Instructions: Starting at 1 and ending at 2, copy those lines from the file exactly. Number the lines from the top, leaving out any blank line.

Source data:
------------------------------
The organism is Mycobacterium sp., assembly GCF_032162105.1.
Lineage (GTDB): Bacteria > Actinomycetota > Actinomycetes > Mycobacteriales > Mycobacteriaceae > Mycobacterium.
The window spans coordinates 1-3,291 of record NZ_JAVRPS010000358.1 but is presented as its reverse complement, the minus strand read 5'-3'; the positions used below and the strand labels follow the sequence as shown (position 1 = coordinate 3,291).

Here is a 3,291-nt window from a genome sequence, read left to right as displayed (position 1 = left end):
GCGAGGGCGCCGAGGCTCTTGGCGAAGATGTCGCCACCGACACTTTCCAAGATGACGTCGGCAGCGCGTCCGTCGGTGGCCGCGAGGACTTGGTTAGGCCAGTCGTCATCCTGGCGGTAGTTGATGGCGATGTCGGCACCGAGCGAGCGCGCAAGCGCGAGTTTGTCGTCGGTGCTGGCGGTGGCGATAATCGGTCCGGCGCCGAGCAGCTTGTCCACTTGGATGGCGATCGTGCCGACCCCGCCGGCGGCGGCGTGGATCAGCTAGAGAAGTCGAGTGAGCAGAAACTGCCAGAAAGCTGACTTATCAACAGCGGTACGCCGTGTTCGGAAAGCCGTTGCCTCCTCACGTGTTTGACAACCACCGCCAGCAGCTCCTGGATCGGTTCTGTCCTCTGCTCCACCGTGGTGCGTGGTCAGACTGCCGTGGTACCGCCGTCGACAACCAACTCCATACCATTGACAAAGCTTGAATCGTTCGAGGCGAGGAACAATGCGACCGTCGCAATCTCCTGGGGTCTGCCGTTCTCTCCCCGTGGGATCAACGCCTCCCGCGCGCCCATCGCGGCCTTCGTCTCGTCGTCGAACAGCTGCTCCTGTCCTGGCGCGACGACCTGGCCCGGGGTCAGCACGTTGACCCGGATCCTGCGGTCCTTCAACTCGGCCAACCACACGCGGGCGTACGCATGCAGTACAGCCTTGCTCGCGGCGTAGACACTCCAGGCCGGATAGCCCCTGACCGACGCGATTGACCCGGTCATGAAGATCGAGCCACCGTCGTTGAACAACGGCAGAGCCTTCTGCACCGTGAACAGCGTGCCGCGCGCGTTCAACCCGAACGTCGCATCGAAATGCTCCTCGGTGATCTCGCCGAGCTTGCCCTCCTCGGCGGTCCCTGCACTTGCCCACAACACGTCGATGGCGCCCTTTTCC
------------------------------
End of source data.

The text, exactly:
The organism is Mycobacterium sp., assembly GCF_032162105.1.
Lineage (GTDB): Bacteria > Actinomycetota > Actinomycetes > Mycobacteriales > Mycobacteriaceae > Mycobacterium.